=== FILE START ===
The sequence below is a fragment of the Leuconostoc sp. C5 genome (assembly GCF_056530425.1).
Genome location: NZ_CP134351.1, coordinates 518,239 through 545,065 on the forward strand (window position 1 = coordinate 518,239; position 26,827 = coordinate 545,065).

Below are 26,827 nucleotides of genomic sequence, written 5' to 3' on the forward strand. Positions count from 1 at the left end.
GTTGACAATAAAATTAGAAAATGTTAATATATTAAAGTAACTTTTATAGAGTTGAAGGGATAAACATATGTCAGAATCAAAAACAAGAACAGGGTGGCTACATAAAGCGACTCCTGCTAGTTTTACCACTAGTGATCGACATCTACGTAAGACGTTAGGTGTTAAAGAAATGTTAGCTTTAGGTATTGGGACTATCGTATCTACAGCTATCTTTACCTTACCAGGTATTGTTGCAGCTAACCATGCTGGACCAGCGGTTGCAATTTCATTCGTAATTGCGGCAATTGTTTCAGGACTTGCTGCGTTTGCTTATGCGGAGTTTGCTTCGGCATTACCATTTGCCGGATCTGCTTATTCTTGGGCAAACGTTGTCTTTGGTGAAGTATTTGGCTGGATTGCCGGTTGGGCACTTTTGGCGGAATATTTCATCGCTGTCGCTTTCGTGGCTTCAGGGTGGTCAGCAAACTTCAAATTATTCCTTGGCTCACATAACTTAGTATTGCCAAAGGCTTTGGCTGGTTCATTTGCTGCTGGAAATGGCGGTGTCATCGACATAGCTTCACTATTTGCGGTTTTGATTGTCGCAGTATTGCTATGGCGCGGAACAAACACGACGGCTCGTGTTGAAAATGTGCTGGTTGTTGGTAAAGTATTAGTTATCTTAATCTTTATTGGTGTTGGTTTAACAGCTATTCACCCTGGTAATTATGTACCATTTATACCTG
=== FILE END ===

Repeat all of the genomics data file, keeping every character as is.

The sequence below is a fragment of the Leuconostoc sp. C5 genome (assembly GCF_056530425.1).
Genome location: NZ_CP134351.1, coordinates 518,239 through 545,065 on the forward strand (window position 1 = coordinate 518,239; position 26,827 = coordinate 545,065).

Below are 26,827 nucleotides of genomic sequence, written 5' to 3' on the forward strand. Positions count from 1 at the left end.
GTTGACAATAAAATTAGAAAATGTTAATATATTAAAGTAACTTTTATAGAGTTGAAGGGATAAACATATGTCAGAATCAAAAACAAGAACAGGGTGGCTACATAAAGCGACTCCTGCTAGTTTTACCACTAGTGATCGACATCTACGTAAGACGTTAGGTGTTAAAGAAATGTTAGCTTTAGGTATTGGGACTATCGTATCTACAGCTATCTTTACCTTACCAGGTATTGTTGCAGCTAACCATGCTGGACCAGCGGTTGCAATTTCATTCGTAATTGCGGCAATTGTTTCAGGACTTGCTGCGTTTGCTTATGCGGAGTTTGCTTCGGCATTACCATTTGCCGGATCTGCTTATTCTTGGGCAAACGTTGTCTTTGGTGAAGTATTTGGCTGGATTGCCGGTTGGGCACTTTTGGCGGAATATTTCATCGCTGTCGCTTTCGTGGCTTCAGGGTGGTCAGCAAACTTCAAATTATTCCTTGGCTCACATAACTTAGTATTGCCAAAGGCTTTGGCTGGTTCATTTGCTGCTGGAAATGGCGGTGTCATCGACATAGCTTCACTATTTGCGGTTTTGATTGTCGCAGTATTGCTATGGCGCGGAACAAACACGACGGCTCGTGTTGAAAATGTGCTGGTTGTTGGTAAAGTATTAGTTATCTTAATCTTTATTGGTGTTGGTTTAACAGCTATTCACCCTGGTAATTATGTACCATTTATACCTG